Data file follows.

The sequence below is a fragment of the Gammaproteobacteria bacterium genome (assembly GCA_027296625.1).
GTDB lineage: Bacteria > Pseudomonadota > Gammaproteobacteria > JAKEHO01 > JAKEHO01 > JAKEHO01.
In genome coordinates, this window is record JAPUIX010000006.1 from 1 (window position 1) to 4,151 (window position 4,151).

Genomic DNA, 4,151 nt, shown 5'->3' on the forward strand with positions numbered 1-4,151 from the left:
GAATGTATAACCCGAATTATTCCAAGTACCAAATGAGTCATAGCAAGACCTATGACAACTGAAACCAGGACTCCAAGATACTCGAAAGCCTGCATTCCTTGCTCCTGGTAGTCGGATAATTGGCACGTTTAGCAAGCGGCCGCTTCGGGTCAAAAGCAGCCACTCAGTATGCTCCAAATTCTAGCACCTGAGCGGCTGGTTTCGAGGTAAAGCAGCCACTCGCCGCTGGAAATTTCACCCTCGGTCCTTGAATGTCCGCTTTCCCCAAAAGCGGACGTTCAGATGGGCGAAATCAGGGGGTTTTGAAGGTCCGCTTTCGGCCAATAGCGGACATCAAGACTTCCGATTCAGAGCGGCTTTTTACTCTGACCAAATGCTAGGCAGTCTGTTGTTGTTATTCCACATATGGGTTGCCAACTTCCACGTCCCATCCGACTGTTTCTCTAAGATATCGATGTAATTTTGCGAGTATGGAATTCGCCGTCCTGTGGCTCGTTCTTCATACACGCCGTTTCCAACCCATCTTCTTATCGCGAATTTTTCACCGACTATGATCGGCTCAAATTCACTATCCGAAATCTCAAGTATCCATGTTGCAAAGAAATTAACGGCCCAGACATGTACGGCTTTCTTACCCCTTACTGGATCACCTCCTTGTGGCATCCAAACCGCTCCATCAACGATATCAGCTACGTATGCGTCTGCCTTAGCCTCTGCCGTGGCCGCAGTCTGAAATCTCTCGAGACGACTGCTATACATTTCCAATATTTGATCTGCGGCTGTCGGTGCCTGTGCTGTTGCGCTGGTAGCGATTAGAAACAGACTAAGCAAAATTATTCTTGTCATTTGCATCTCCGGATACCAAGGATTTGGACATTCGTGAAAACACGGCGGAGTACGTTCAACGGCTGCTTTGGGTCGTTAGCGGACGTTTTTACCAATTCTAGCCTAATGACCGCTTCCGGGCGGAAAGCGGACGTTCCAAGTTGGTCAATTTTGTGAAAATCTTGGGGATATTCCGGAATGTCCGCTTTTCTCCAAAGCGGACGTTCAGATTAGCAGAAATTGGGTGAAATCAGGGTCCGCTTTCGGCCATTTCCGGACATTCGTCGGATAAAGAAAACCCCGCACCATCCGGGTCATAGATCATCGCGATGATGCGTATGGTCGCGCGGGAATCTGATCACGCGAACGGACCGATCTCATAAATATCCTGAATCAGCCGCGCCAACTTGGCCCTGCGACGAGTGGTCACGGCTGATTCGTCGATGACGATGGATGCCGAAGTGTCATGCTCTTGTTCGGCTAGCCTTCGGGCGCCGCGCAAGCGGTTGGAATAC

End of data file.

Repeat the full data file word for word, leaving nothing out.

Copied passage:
The sequence below is a fragment of the Gammaproteobacteria bacterium genome (assembly GCA_027296625.1).
GTDB lineage: Bacteria > Pseudomonadota > Gammaproteobacteria > JAKEHO01 > JAKEHO01 > JAKEHO01.
In genome coordinates, this window is record JAPUIX010000006.1 from 1 (window position 1) to 4,151 (window position 4,151).

Genomic DNA, 4,151 nt, shown 5'->3' on the forward strand with positions numbered 1-4,151 from the left:
GAATGTATAACCCGAATTATTCCAAGTACCAAATGAGTCATAGCAAGACCTATGACAACTGAAACCAGGACTCCAAGATACTCGAAAGCCTGCATTCCTTGCTCCTGGTAGTCGGATAATTGGCACGTTTAGCAAGCGGCCGCTTCGGGTCAAAAGCAGCCACTCAGTATGCTCCAAATTCTAGCACCTGAGCGGCTGGTTTCGAGGTAAAGCAGCCACTCGCCGCTGGAAATTTCACCCTCGGTCCTTGAATGTCCGCTTTCCCCAAAAGCGGACGTTCAGATGGGCGAAATCAGGGGGTTTTGAAGGTCCGCTTTCGGCCAATAGCGGACATCAAGACTTCCGATTCAGAGCGGCTTTTTACTCTGACCAAATGCTAGGCAGTCTGTTGTTGTTATTCCACATATGGGTTGCCAACTTCCACGTCCCATCCGACTGTTTCTCTAAGATATCGATGTAATTTTGCGAGTATGGAATTCGCCGTCCTGTGGCTCGTTCTTCATACACGCCGTTTCCAACCCATCTTCTTATCGCGAATTTTTCACCGACTATGATCGGCTCAAATTCACTATCCGAAATCTCAAGTATCCATGTTGCAAAGAAATTAACGGCCCAGACATGTACGGCTTTCTTACCCCTTACTGGATCACCTCCTTGTGGCATCCAAACCGCTCCATCAACGATATCAGCTACGTATGCGTCTGCCTTAGCCTCTGCCGTGGCCGCAGTCTGAAATCTCTCGAGACGACTGCTATACATTTCCAATATTTGATCTGCGGCTGTCGGTGCCTGTGCTGTTGCGCTGGTAGCGATTAGAAACAGACTAAGCAAAATTATTCTTGTCATTTGCATCTCCGGATACCAAGGATTTGGACATTCGTGAAAACACGGCGGAGTACGTTCAACGGCTGCTTTGGGTCGTTAGCGGACGTTTTTACCAATTCTAGCCTAATGACCGCTTCCGGGCGGAAAGCGGACGTTCCAAGTTGGTCAATTTTGTGAAAATCTTGGGGATATTCCGGAATGTCCGCTTTTCTCCAAAGCGGACGTTCAGATTAGCAGAAATTGGGTGAAATCAGGGTCCGCTTTCGGCCATTTCCGGACATTCGTCGGATAAAGAAAACCCCGCACCATCCGGGTCATAGATCATCGCGATGATGCGTATGGTCGCGCGGGAATCTGATCACGCGAACGGACCGATCTCATAAATATCCTGAATCAGCCGCGCCAACTTGGCCCTGCGACGAGTGGTCACGGCTGATTCGTCGATGACGATGGATGCCGAAGTGTCATGCTCTTGTTCGGCTAGCCTTCGGGCGCCGCGCAAGCGGTTGGAATAC